Ride-sharing service Uber is prominently in the news, and much of it is good news. Gildshire Magazines recently proved that UberEats will deliver a Big Mac to your office in less than a half hour. In some circles, that is very, VERY good news. However, Uber has received more than its share of negative publicity. They have made repeated efforts to strong-arm their drivers when they considered unionization. That’s an ongoing issue in the Seattle market. Their service has had its share of complaints. Now, Uber is in trouble for something else. According to MSN Autos, Uber sent faulty cars to Singapore, and (per Tech Crunch) did it knowingly.
Details are breaking fairly quickly, but this is what we have learned. The ride-sharing company bought over 1,000 Honda Vezels, intending to lease them to Uber drivers in Singapore. However, Uber purchased the Vezels after Honda issued a recall. Why the recall? Because an electrical component under the hood could overheat and catch fire.
Worse news yet, the defect has already resulted in one incident. A driver’s dash and dash components melted from the fire. Luckily, he escaped uninjured.
The problem exposes a questionable ethical issue on the part of Uber Operations. Central to the problem, Uber opted to buy its cars from auto importers rather than licensed dealers. It had exhausted local used-car dealer supplies. Uber’s importers operate in a legal gray area and didn’t fix the affected Vezel vehicles in a timely manner. Honda wasn’t obligated to fix the cars and Uber kept the vehicles on the road.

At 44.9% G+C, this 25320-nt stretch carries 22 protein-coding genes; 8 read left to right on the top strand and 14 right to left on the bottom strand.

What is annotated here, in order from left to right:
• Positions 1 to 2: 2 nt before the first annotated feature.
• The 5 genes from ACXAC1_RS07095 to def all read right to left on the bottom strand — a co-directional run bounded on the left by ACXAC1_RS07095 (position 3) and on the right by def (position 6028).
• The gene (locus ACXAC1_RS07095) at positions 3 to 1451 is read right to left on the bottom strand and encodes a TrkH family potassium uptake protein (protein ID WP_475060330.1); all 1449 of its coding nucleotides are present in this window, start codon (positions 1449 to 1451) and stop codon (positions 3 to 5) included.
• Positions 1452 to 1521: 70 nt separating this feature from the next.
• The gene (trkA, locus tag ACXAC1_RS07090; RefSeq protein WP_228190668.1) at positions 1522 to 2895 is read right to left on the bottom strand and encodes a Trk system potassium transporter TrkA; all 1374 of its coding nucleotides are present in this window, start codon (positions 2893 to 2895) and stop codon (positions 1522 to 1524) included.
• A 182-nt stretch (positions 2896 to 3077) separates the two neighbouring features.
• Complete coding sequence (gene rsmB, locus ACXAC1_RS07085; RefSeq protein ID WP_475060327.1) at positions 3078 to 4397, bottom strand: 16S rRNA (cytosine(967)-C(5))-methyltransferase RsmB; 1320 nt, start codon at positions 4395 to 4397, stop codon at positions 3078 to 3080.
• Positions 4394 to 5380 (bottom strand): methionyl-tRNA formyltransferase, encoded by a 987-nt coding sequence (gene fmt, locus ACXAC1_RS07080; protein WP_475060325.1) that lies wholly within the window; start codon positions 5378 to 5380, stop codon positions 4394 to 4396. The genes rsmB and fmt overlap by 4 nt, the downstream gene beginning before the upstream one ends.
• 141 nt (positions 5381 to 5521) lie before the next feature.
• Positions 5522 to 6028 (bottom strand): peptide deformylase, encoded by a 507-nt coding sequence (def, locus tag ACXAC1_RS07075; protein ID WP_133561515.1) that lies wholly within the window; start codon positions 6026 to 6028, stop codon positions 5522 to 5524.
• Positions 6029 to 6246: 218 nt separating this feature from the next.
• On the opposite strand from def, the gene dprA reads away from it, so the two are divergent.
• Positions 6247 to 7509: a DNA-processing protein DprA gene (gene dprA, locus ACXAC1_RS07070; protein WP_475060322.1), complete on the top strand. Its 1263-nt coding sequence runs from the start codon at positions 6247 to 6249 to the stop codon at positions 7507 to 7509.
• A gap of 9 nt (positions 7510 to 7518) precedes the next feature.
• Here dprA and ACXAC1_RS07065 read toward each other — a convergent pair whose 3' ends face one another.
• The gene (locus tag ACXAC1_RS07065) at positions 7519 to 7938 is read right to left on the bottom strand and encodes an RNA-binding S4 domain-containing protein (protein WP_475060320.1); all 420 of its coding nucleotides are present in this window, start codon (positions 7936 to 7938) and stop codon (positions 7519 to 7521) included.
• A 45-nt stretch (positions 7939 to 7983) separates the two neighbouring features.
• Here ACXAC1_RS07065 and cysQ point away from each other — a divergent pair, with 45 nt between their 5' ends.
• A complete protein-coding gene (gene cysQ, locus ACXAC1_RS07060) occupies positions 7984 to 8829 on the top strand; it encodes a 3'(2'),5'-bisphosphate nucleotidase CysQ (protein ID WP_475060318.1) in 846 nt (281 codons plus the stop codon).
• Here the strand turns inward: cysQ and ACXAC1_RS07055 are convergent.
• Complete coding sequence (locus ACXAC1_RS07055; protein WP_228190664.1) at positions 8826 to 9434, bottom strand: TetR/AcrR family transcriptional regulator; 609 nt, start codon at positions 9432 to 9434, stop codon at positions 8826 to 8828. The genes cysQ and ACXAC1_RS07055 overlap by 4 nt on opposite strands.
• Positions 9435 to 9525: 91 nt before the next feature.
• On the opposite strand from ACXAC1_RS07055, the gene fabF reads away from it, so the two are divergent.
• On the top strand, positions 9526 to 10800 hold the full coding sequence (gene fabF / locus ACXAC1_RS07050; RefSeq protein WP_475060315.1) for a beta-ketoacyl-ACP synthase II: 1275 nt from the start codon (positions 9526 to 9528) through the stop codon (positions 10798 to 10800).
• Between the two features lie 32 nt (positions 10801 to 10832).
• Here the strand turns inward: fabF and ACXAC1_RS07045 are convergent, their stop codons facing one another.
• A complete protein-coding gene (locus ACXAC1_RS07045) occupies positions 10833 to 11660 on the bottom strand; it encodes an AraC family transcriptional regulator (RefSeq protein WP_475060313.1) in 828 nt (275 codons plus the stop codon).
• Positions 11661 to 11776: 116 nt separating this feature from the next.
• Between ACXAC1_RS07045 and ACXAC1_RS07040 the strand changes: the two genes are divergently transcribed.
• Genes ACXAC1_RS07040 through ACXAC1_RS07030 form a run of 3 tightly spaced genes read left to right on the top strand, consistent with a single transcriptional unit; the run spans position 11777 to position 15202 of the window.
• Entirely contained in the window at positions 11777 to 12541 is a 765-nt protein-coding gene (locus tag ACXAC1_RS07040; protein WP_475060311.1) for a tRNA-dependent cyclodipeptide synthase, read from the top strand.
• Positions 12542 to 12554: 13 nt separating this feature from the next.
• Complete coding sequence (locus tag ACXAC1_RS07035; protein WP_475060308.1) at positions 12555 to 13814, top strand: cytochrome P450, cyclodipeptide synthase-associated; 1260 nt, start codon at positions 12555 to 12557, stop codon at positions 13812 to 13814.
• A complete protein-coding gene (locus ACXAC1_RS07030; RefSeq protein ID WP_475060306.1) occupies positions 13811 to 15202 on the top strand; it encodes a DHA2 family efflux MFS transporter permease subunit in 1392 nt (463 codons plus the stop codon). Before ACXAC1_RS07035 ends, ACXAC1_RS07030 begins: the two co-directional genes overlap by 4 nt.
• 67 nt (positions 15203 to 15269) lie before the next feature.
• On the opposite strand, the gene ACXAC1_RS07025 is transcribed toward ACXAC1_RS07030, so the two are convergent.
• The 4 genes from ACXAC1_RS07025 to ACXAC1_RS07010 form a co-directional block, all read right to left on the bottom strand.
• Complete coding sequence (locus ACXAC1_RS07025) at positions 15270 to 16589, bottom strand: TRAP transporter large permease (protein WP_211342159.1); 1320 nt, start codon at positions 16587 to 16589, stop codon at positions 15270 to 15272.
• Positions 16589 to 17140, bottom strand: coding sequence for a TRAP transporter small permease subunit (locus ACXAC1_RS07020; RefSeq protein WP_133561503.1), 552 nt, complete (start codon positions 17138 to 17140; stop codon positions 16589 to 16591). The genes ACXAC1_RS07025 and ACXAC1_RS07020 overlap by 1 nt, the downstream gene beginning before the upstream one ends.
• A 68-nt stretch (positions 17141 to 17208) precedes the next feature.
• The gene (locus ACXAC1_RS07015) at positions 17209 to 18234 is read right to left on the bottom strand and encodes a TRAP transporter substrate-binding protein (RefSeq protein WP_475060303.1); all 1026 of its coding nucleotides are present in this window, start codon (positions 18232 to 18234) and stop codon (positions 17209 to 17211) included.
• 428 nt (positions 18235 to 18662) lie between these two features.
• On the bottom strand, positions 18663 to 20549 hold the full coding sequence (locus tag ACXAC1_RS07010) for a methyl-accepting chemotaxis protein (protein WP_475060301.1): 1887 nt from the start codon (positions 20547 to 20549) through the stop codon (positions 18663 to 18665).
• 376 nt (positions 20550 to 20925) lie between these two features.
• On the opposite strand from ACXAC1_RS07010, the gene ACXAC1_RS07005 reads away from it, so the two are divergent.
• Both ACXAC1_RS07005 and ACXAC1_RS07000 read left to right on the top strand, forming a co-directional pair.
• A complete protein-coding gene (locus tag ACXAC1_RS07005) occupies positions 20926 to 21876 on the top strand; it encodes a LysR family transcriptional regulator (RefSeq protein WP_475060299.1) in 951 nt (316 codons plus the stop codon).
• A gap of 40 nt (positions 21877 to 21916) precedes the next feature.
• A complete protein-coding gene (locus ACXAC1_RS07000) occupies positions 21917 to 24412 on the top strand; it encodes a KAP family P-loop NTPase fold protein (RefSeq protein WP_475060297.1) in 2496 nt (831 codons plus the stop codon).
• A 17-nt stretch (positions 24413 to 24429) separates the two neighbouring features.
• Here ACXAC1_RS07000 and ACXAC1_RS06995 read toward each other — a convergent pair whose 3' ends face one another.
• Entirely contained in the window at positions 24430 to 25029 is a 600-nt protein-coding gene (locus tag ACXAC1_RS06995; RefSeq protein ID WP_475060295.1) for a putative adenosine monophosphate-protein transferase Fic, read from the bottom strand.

Eventually, the ride-sharing company responded…in a manner of speaking. Drivers can take their vehicle to a repair shop that will deactivate the faulty part. Okay, as far as it goes, but Honda doesn’t approve. In fact, the bad piece needs fixing, rather than ignoring.
The company’s communication skills, when it comes to their drivers, is also under fire. Uber told the drivers that “immediate precautionary servicing” was needed. However, the company said nothing in the memo about a fire hazard. A website provided to the drivers also failed to mention a fire hazard.
What does it all mean? Just one more black eye for a ride-sharer intent on changing the way we get around, hopefully without bursting into flame.